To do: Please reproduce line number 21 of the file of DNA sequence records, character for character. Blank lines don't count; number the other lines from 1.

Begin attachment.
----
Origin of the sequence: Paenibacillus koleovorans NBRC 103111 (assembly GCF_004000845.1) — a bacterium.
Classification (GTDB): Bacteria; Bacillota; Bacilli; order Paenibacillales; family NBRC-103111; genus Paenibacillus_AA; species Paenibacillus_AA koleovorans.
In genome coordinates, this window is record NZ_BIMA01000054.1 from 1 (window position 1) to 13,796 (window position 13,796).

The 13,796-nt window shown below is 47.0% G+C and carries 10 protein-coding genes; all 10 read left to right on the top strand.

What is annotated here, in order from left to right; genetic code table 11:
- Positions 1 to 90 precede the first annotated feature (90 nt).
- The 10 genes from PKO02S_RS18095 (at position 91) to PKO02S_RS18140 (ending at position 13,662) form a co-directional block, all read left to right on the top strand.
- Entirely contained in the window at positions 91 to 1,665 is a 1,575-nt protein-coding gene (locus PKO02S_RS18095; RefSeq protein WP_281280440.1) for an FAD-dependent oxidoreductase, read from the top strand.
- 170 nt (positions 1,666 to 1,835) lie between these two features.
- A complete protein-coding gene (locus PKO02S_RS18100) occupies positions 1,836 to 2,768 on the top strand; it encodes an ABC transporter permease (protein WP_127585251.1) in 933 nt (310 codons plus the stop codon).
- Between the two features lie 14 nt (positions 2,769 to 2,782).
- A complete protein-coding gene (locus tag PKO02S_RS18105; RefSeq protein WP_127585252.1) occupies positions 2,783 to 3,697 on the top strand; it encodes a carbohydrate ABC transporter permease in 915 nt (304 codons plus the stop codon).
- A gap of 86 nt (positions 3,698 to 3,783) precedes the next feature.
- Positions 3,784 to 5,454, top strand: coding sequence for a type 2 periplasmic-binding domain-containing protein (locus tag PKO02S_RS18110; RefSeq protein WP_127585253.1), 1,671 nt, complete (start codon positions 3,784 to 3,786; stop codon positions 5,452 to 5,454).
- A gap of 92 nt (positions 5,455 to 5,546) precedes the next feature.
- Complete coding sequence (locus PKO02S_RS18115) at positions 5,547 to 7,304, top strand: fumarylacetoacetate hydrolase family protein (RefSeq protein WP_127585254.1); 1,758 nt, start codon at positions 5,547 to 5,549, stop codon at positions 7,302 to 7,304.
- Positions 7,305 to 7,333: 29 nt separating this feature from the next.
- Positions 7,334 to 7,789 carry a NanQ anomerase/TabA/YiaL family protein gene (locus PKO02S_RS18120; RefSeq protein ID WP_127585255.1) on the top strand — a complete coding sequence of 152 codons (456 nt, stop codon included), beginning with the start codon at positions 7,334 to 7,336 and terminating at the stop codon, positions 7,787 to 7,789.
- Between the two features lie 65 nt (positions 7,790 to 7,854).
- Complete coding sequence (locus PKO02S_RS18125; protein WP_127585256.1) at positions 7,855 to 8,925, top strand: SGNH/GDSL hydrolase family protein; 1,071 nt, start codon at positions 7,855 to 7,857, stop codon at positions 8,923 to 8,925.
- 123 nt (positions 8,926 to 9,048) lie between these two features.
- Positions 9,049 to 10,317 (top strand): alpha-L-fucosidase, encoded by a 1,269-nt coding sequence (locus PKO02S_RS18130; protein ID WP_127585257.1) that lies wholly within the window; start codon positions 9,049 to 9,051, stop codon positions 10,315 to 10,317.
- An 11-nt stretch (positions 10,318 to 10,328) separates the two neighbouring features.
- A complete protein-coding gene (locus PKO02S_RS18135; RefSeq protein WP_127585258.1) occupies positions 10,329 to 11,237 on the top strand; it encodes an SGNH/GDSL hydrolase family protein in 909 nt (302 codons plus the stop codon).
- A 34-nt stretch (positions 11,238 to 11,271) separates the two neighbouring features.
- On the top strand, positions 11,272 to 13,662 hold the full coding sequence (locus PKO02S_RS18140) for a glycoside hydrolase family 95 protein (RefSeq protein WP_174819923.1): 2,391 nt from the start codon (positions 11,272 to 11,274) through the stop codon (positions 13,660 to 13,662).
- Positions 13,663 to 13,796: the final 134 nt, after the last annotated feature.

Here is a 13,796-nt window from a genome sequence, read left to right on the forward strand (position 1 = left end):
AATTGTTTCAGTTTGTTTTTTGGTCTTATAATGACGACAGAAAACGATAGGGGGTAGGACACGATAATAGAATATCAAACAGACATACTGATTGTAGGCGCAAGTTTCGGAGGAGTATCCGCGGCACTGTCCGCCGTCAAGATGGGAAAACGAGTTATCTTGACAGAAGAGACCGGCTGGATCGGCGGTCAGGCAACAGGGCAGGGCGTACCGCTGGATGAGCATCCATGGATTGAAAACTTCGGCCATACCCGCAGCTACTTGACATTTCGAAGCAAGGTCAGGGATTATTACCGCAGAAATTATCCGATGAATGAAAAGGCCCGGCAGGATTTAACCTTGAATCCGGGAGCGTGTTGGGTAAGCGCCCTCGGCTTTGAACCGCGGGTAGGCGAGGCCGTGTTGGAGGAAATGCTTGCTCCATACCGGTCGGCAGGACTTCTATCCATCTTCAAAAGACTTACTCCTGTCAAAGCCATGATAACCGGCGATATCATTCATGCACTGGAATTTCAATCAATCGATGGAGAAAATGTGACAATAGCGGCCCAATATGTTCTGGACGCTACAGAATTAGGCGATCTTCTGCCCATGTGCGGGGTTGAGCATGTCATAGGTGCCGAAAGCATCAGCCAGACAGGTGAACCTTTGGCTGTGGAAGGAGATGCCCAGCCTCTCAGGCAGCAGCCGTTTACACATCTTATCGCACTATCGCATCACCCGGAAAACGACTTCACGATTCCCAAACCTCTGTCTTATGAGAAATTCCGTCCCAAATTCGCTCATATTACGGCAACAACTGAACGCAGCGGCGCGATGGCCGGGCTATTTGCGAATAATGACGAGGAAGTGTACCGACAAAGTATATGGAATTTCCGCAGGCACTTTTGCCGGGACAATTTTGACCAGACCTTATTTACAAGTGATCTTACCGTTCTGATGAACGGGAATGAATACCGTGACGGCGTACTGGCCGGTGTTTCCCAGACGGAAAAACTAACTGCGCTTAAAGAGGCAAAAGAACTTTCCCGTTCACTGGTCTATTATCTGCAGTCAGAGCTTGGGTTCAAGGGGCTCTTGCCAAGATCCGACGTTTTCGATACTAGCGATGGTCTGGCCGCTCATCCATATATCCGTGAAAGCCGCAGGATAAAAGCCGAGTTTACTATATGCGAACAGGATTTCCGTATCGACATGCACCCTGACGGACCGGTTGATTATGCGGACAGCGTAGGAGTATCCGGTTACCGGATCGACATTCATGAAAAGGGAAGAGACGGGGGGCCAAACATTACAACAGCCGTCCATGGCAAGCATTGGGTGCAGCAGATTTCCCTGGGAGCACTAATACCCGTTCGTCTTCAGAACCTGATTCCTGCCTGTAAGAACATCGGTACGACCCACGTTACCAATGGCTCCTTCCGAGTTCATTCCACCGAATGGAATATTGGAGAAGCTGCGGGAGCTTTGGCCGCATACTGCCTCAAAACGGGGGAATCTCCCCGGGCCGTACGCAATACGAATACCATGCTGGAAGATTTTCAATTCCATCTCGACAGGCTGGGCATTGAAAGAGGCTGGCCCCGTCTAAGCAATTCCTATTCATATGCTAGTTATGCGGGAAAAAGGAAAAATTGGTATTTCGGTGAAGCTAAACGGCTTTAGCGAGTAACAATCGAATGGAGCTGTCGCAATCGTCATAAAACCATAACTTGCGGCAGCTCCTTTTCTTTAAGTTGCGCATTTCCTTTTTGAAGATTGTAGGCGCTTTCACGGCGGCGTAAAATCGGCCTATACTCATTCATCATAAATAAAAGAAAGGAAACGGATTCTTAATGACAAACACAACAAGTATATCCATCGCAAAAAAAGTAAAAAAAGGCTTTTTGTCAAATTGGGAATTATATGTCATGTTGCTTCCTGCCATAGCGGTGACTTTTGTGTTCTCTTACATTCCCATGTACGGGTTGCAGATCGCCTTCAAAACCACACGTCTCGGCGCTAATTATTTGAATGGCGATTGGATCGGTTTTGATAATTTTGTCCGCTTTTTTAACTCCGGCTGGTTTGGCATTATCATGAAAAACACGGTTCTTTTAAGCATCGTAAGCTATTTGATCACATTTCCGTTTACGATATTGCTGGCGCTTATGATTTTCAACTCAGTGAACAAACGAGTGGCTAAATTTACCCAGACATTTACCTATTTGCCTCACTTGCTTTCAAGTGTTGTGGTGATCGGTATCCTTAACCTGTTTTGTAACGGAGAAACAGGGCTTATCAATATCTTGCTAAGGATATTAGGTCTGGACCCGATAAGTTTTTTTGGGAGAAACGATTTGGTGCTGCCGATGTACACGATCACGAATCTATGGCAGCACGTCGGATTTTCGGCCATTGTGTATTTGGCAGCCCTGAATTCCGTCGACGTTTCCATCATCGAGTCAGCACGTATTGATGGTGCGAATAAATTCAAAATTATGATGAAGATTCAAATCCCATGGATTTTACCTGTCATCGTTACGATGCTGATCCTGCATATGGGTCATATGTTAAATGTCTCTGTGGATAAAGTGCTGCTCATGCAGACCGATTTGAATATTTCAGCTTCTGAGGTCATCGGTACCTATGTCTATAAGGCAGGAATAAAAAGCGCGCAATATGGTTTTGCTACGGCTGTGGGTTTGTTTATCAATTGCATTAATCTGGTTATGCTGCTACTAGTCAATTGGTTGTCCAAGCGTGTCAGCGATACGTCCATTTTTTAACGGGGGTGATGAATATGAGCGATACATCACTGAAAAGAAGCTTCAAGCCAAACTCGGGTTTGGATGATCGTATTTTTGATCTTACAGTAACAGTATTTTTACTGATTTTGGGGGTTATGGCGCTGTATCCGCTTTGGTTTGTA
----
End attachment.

- 123 nt (positions 8,926 to 9,048) lie between these two features.